Published December 27, 2013
| Sports Network
Philadelphia, PA (SportsNetwork.com) - There could easily be some kind of mind game going on between the NCAA Division I Football Championship Game opponents next Saturday.
For unbeaten North Dakota State, this has a been a season about winning a third straight FCS national championship, and only winning a third straight FCS national championship.
So when head coach Rob Ambrose of Towson had the chance to remind the Bison on Friday that their season could go bust with an upset by the Tigers, he was truthful. He hadn't even thought much about how the pressure sits squarely on the Bison.
Along with NDSU's Craig Bohl, the two head coaches just want his team to be focused on itself and play its most-inspiring game of the season. NDSU (14-0) not only will try to join the 2005-07 Appalachian State teams as the only to earn a national title three-peat, but it is also trying to become the first unbeaten national champion since Marshall in 1996. The Bison are on a 23-game winning streak.
Towson (13-2) wasn't even its conference champion and was seeded seventh for the 24-team playoffs, which wrap up Jan. 4 at Toyota Stadium in Frisco, Texas.
"Let's face it, in the history of I-AA football, Towson is nobody from nowhere. There's a whole lot of, 'Who are these guys?'" Ambrose said a national conference call. "We ought to walk around like Tin Cup. Yeah, they are the undefeated team, they haven't lost a game in nobody remembers how long. So I suppose the pressure is on them. That's a perspective that you might have to ask them. We're just going to play our game as well as we can play it, as hard as we play it, and keep playing until they tell us we can't play it anymore."
The way Bohl will defuse the great pressure on his Missouri Valley Football Conference team is to change absolutely nothing. His veteran group, which returned 18 starters from last season's championship squad, has taken it on itself to basically laugh in the face of pressure through its focus and disciplined play.
Bohl even thinks the Bison have raised the bar of excellence over the last two playoff games (wins over Coastal Carolina and New Hampshire) since he accepted the head coaching job at the University of Wyoming.
So if Ambrose wanted to play a mind game through a reminder of the historical moment at hand for the Bison, it might not have worked anyway.
"I think the biggest thing is just modeling consistency and making sure our guys recognize there is nothing guaranteed," Bohl said. "The thing we can do is just go out and play the very best we can and prepare the very best we can. And by doing that, there's been a real sense of freedom that you've done everything you can going into the game as coaches and as players getting yourself ready to play.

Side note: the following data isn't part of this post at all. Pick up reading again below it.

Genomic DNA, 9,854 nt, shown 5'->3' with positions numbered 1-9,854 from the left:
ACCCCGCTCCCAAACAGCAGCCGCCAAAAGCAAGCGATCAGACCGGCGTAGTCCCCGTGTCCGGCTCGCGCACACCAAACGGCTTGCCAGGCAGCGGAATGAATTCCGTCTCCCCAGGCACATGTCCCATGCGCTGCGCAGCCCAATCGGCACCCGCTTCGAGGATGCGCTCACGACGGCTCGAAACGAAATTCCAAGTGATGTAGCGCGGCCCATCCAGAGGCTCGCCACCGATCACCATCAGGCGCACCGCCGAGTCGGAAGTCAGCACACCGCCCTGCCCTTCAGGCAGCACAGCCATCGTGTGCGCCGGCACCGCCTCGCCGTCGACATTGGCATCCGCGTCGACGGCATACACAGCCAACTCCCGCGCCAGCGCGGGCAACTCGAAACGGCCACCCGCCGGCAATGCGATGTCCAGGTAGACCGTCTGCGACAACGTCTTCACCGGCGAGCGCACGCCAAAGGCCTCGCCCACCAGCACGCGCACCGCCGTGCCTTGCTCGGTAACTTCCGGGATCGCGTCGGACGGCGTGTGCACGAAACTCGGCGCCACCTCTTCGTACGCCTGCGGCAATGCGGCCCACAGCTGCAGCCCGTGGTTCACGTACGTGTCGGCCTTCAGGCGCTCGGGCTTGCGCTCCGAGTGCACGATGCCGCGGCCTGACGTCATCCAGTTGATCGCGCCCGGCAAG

"You know our guys have been in pressurized situations for several years, and particularly this year, and we have a hungry, confident football team. And they're playing well. I have not ever sensed them being uptight, worried about making mistakes. They recognize they're not going to play perfect, but they're going to strive for perfection."
The run-heavy, physical style of both offenses brings common ground to the two teams. Towson, from CAA Football, even has the most influential player on the field in record-setting junior tailback Terrance West, who has gotten better in the playoffs.
Every NDSU defender is focused on West, so Ambrose doesn't want to stir up the Bison too much. Ambrose almost certainly will have backup quarterback Connor Frazier in the game after starter Peter Athens -- who is more the passing threat -- injured his shoulder in the semifinal-round win at Eastern Washington. Athens hopes to play as well.
NDSU has its share of dings on its roster. The game is so big that All- America senior linebacker Grant Olson is trying to get himself ready for action despite suffering a torn ACL in his left knee late in the regular season.
It's all hands on deck at this point.
"Our guys set a goal at the very beginning to win a third national championship, and we knew it was going to be very difficult," Bohl said. "We had Jerry Moore come and talk to our team. He was the head coach at Appalachian State when they were able to accomplish that. Coach Moore had some very insightful words and he set the stage.
"There is a galvanized, laser-like focus that this group has to go out and play well. And we know we've got a huge task in playing Towson. They're an excellent, well-coached football team. And for us to have an opportunity to win, we're going to have to play our best game. And our guys recognize that."
Said Ambrose, the 2011 Eddie Robinson Award winner who has been followed the last two years by Bohl: "The thing that stands out most about them, and they are physically impressive as individuals. But when 11 guys go out on that field, there is not a selfish bone among them. Not one. They play as a team, they play the game the way it's supposed to be played.
"They're awesome, they truly are. But we're not too bad, either."